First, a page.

information@girlssoft
ballassociation. org.

YOUTH BASEBALL
Players needed
for travel team
A 12-under travel
baseball team is looking
for experienced players
for local tournaments.
Practices and tryouts
are 5:30 p.m. Sunday
at Southside Sports
Complex.
For details, call Chris
Williams at 344-5976.

ADULT BASKETBALL
Men's games
at Richardson
.Open basketball games
for men 18 and older are
played at Richardson
Community Center from
5-8 p.m. on Sundays. Cost
is $3 per session.
For details, call John
Henry Young Jr. at
623-4817.

SEMINOLES
Kickoff Tailgate
Party Thursday
The Lake City
Seminole Club is hosting
a Kickoff Tailgate Party
from 6-9 p.m. Thursday
at the Lake City Elks
Club on Lake DeSoto.
Fans are invited to bring
their favorite tailgate food
to kick off the new era in
Seminole football.
For details, call Steve
Gordon at 365-5413.

GATORS
Kickoff social
on Thursday
The North Florida
Gator Club is hosting a
kickoff social at 6 p.m.
Thursday at the home- of
John and Betty Norris at
1671 SE Inglewood Ave.
Hank Astengo of TV-20
Sports is guest speaker.
Dinner will be provided
by the club. Bring lawn
chairs.
For details, call Ron at
(386) 397-3378.

N From staff reports

GAMES

Monday
U Fort White High
volleyball at Branford
High, 6:30 p.m. (JV-5)
Tuesday
Fort White High
volleyball at Williston
High, 6:30 p.m. (JV-5)
Columbia High
volleyball at Union County
High, 7 p.m. (JV-5:30)
Thursday
Fort White High
volleyball vs. Suwannee
High, 6:30 p.m. (JV-5)
Columbia High
volleyball vs. Ed White
High, 6:30 p.m. (JV-5:30)
Friday
Columbia High
football vs. Brooks
County High, 7:30 p.m.
Fort White High
football vs. Madison


County High, 7:30 p.m.


Columbia High s Rakeem Battle 122) is tackled from behind by Colton Jones (17) after breaking free on a 64-yard kicoff return
against Fort White High on Friday in Fort White.


Tigers serve up revenge in classic


By BRANDON FINLEY
bfinley@lakecityreporter. corn

It wasn't the kind of offensive per-
formance that the Columbia High
Tigers were use to after last season,
but it was a win. Columbia's defense
was the strong point in the 23-13 win
over county rival Fort White High in
the kickoff classic on Friday in Fort
White.
There .were flaws in the Columbia
offense, but that's half of the reason
for the kickoff classic games. The
Tigers' offense did put up 144 yards
on the ground with a combination of
different players touching the ball.
One of the most unique statistics
to come out of the game were the
53 rushing yards to come out of the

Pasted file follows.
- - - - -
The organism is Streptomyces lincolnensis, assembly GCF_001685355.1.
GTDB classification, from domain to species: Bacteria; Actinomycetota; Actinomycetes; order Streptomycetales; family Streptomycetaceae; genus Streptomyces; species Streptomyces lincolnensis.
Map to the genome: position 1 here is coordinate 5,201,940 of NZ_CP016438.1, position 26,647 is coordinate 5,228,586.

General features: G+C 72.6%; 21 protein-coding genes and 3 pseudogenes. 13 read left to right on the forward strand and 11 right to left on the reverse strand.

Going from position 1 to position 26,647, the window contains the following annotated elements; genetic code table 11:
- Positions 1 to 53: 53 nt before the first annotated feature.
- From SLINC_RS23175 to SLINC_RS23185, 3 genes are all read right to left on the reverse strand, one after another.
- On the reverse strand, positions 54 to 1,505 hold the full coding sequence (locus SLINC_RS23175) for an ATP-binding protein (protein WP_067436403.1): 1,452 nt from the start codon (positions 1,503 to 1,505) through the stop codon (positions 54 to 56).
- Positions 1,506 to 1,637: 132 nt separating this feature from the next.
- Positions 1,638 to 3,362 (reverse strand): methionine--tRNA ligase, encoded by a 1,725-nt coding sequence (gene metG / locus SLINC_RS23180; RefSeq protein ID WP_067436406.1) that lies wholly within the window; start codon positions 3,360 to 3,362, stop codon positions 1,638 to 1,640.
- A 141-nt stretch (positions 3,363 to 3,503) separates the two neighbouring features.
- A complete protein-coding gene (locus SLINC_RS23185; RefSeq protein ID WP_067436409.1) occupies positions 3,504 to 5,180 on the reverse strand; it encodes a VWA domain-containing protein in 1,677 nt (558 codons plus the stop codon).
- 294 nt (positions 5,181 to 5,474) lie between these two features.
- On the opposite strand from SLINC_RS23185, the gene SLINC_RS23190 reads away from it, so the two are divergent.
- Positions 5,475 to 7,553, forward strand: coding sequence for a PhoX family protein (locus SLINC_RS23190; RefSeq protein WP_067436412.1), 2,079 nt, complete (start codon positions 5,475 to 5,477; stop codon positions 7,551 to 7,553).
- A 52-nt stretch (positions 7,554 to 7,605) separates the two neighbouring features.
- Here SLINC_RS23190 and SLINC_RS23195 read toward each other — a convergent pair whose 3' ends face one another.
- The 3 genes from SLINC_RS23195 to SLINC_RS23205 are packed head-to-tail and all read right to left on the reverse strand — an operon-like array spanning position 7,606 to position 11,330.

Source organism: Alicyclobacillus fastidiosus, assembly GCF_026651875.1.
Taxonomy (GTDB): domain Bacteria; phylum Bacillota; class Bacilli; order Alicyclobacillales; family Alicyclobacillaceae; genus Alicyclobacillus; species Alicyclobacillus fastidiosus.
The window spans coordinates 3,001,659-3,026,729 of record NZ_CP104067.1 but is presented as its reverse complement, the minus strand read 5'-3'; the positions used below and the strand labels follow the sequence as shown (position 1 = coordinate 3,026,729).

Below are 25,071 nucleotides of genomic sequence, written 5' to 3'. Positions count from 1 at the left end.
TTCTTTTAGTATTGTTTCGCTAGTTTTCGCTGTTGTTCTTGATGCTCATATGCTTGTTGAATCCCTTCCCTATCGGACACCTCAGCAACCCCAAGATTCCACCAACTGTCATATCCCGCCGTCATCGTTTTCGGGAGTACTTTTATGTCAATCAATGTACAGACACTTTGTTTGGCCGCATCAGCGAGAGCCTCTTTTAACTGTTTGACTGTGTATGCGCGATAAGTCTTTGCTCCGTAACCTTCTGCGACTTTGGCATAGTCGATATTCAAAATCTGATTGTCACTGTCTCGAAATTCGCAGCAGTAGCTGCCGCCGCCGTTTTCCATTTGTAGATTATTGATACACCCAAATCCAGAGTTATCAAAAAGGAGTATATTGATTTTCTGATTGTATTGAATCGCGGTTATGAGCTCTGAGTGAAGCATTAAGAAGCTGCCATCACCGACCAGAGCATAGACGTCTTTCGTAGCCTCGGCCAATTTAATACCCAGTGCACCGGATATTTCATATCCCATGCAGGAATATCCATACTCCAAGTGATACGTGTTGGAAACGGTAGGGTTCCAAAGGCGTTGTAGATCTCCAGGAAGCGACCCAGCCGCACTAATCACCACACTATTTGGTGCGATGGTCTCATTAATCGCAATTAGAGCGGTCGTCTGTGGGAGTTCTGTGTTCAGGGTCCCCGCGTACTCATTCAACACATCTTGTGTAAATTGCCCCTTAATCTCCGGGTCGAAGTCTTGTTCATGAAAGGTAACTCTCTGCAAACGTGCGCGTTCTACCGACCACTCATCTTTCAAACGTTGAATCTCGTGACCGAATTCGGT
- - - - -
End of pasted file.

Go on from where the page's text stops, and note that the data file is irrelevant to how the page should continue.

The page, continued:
game from senior defensive tackle
Timmny Jernigan, who can now be
called a two-way starter.
Columbia High coach Craig Howard
said it was a plan that the Tigers were


planning on using all summer, and
his load could increase as the season
continues. :
He's a 280-pound halfback, and
that's a weapon back there," Howard
said. "The key is how many snaps can
he take. He's going to have to be in
tip-top shape. He could wear himself
down out there carrying eight or nine
defenders down the field."
Jernigan admitted that he's going
to have to improve his game-shape
to be dominant on both sides of the
ball, but also noted that he's in good
enough shape to take every snap on
defense.
The Tigers also received 53 yards
from Barnabus Madison and 30 yards
from quarterback Nigel Atkinson.
Atkinson scored twice.
Throwing the ball he was less suc-
cessful.
* Atkinson completed two passes
on the first drive, but finished the
game 2-of-12 in the category. Howard


believes it's a unit problem and he will -
improve as the season goes on.
"I'm sure he's disappointed," he
said. "That was his first time under
center. He's got room for improve-
ment and can do better. He's got to
get help from the protection and the
players running the right routes. We
won't win too many games with him
going 2-of-12 passing. I'm just glad it
happened early and not next week."
Columbia wasn't the only team
with offensive struggles, as the Tiger
defense held Fort White to only 14
yards of offense. Punter Colton Jones
minus 38 yards on punting misad-
ventures helped the Indians' ground
game'account for minus 5 yards.
"That's the best defense 'I've seen
us play in my three years here,"
Howard said. "Both defenses played
really well. They did a really good
job too. We have a great defense. Our
CHS continued on 3B


JASON MATTHEW WALKER la- I., Fm-,:-,


Sin the Tigers 23-13 win


Columbia 7 6 0 10 23
FortWhite 0 13 0 0 13
First Quarter
C-Jernigan I run ( Lunde kick), 3:08
Second Quarter
FW-Faulkner 8 return' of blocked
punt (Jones kick), 10:40
FW-Faulkner 79 return of blocked